10 Things To Do On Pi Day: Snow Day Edition

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I have one kid who will be sorely disappointed by today’s snow day. After all, missing day-long celebrations are tough, especially for a math-loving kid on pi day. He’s going to miss the pi reciting contest (he was on the committee that made the award, and looked forward to competing to win it for knowing pi to the greatest number of digits). So I have to make sure to make pi day as special as can be, right here at home. So what’s a parent to do to celebrate pi day at home?

Pancake contest

Borrowing this idea from school, but no reason we can’t do it at home. Make a pancake. Whoever can guess its area eats the pancake.

Snow Circles

Kind of like snow angels, but you connect the hands to the legs so it’s going all the way around. Maybe even rotate your body 180 degrees to complete the effect.

Snowball Fight

Circles, circles, circles. measure the snowballs, throw as far as possible in all directions to make a giant circle and measure that radius to find the area.


This one’s easy. Bake a pie. If you’re really feeling it, make both a dessert pie and a savory pie (pot pie). Or make pizza pie. Really, anything round will do. If you’re more into cookies, discuss the area of the dough pre-baked and predict the post-baked area (or calculate the volume (4/3 x pi x r^3)).

Craft Paper Ring Chains

You know those chains, where you take strips of colored paper and tape them into circles, with each subsequent ring going through the previous ring. This can be a great lesson in circumferences. Remembering that C=pi x d, if they measure out the strips of paper, have them calculate the diameter. Vary the lengths to create multiple math problems. Or challenge them to create a chain with diameters adding up to a particular value (say, 2,017). Or that each ring should have a diameter representing a digit of pi (3.1415926 – first ring diameter is 3 inches. then 1, then 4, etc.

Pi Word Game

Come up with as many words as you can with “pi” in it. Decide ahead of time if words that include the letters ‘pi’ but have a short I count. For example, pine vs. pit. Maybe the former gets two points while the latter gets one. Bonus points for words that would include a pi measurement, I.e. 3.14 points for pineapple, for which you could use pi to measure the area and circumference of a slice.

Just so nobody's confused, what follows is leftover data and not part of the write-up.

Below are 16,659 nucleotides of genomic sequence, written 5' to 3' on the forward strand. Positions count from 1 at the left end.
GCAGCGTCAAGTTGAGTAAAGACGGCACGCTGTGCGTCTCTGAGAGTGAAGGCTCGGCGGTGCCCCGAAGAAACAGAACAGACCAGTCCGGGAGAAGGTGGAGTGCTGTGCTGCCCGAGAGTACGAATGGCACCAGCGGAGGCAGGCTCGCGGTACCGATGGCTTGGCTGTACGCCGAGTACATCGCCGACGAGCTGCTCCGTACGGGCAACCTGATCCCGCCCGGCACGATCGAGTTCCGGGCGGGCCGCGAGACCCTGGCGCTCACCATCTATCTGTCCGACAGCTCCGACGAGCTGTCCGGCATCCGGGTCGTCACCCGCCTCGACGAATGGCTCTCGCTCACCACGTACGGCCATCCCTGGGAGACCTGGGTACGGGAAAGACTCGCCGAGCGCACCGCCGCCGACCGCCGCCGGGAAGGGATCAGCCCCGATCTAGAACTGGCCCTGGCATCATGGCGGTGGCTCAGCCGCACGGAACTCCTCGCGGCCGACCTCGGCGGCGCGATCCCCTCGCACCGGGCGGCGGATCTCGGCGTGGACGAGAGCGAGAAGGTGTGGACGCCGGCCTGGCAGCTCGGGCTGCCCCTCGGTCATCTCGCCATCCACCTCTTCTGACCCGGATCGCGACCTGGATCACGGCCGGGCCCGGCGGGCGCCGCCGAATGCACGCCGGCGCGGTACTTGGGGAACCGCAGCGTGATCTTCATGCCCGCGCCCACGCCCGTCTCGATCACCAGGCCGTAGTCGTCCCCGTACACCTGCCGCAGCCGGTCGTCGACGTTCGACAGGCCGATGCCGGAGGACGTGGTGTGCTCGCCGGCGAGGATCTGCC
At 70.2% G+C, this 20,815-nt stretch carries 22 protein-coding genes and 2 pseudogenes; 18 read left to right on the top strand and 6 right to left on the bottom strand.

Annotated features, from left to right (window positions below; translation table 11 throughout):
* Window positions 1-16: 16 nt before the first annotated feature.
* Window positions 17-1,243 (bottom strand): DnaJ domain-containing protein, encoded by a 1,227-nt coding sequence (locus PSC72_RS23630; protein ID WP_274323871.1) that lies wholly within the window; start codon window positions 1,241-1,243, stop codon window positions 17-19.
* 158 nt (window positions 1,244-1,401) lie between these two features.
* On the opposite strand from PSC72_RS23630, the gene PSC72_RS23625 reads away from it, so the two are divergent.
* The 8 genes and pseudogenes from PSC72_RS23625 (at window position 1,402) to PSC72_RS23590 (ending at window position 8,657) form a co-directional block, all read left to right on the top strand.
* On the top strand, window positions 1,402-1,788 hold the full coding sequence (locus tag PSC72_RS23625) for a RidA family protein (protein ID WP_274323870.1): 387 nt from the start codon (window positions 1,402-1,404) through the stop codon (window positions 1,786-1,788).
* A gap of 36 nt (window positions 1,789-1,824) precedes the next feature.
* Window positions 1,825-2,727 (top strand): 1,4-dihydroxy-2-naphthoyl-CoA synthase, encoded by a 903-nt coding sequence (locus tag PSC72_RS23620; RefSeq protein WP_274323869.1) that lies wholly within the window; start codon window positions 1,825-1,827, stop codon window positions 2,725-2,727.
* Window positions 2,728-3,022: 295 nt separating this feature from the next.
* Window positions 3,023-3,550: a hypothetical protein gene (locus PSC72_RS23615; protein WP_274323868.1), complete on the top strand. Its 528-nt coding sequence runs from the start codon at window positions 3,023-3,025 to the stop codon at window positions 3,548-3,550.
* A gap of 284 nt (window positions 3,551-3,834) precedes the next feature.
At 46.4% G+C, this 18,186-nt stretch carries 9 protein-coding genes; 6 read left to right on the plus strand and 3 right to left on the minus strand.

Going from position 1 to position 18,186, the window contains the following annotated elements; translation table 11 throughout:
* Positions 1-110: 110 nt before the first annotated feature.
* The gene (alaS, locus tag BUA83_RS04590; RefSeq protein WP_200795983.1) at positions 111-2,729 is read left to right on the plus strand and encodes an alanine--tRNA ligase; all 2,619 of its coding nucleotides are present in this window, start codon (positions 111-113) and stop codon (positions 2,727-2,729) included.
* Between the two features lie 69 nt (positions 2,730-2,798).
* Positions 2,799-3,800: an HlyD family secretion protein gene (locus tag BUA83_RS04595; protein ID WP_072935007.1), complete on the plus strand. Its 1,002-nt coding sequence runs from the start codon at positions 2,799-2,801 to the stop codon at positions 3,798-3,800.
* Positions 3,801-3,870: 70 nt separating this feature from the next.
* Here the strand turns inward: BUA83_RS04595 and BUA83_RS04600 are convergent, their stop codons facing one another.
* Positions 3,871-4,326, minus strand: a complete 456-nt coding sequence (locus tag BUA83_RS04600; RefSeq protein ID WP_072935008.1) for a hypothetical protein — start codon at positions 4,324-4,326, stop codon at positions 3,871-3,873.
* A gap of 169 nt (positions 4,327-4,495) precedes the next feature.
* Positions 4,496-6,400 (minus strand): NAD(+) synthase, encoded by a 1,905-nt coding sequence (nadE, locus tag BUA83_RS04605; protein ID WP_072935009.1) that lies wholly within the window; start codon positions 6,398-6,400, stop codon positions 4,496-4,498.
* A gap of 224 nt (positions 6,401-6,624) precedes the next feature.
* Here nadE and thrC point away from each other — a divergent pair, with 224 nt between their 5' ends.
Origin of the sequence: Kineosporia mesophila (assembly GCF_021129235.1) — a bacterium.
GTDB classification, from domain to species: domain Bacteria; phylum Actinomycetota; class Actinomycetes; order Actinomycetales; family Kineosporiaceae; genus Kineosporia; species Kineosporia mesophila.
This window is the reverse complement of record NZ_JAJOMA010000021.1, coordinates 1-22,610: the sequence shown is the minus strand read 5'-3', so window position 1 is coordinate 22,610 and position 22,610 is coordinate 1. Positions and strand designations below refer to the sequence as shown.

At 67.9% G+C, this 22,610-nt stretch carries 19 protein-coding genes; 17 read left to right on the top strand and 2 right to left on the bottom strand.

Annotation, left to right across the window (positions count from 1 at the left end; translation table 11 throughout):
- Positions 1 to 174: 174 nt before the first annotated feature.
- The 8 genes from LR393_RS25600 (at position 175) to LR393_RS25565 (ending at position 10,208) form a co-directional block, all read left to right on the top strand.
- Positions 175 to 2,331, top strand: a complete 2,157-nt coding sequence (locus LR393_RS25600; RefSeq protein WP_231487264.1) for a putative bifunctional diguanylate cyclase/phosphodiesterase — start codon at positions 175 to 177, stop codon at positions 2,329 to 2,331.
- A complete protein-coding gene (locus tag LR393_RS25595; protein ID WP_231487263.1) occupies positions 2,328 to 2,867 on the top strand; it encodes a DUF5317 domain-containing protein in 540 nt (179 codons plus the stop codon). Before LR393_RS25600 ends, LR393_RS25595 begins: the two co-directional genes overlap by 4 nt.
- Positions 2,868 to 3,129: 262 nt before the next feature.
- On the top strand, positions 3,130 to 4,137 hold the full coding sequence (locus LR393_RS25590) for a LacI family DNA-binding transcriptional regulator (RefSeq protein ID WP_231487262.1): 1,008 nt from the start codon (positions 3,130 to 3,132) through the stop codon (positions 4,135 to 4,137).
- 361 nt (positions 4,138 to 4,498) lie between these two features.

Einstein Hair Contest

Celebrate his birthday by competing to see who can have the wildest most Einstein-like hairdo.

Einstein Challenge

Have your kids look up Einstein facts, then put together a trivia quiz: they can ask each other (or the whole family) about different facts they’ve learned, and see if they can stump one another. Maybe make up a jeopardy-like game using some online tool.

Pi Digit Contest

Each kid recites pi to as many digits as they know. The one who knows the most wins a prize. Maybe a pi paper chain?

DIY Pi T-shirts

If you don’t already have the supplies handy, going out to get them during a snow day may not be the best idea. But if you have supplies handy, have the kids design their own pi day T-shirts.

  1. Draw the design on the non-shiny side of a sheet of freezer paper
  2. Cut out the design.
  3. Iron the paper onto the shirt,
  4. Put cardboard inside the shirt so the paint doesn’t bleed through.
  5. Use fabric paint to paint on your design. Feel free to get outside the edges; the freezer paper serves as a single-use stencil
  6. Peel off the freezer paper while the paint is still somewhat wet, then leave the shirt to dry completely.
  7. Cover the shirt with an old cloth or towel, then iron the design. This helps to smooth down any spots of paint protruding up and to smooth the design into the shirt better.

There you have it. A whole lot of activities to keep the pi day spirit alive, even on a snow day.

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